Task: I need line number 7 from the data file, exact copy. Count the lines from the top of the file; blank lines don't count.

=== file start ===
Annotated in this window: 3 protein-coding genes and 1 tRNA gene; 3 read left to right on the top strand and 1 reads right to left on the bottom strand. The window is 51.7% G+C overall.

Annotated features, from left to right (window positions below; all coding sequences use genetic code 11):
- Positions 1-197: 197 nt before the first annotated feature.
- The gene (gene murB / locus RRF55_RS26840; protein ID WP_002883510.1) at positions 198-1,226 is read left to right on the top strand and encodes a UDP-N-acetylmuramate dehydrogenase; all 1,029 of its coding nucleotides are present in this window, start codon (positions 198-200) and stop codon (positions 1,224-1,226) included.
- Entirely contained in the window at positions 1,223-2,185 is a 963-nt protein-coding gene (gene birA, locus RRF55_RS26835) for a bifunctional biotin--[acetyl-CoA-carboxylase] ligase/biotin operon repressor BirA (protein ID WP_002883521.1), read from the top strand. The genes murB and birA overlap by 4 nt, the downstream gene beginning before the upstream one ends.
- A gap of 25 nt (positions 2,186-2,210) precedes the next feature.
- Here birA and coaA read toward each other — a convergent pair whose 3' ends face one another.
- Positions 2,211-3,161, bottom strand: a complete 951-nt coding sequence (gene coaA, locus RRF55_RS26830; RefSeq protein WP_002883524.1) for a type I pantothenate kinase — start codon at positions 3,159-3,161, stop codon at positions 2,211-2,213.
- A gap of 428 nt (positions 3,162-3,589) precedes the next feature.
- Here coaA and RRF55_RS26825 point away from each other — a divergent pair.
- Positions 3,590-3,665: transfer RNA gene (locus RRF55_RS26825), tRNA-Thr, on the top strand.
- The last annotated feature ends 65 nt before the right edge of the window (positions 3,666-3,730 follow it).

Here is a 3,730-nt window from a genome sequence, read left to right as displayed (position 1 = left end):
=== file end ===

- Here birA and coaA read toward each other — a convergent pair whose 3' ends face one another.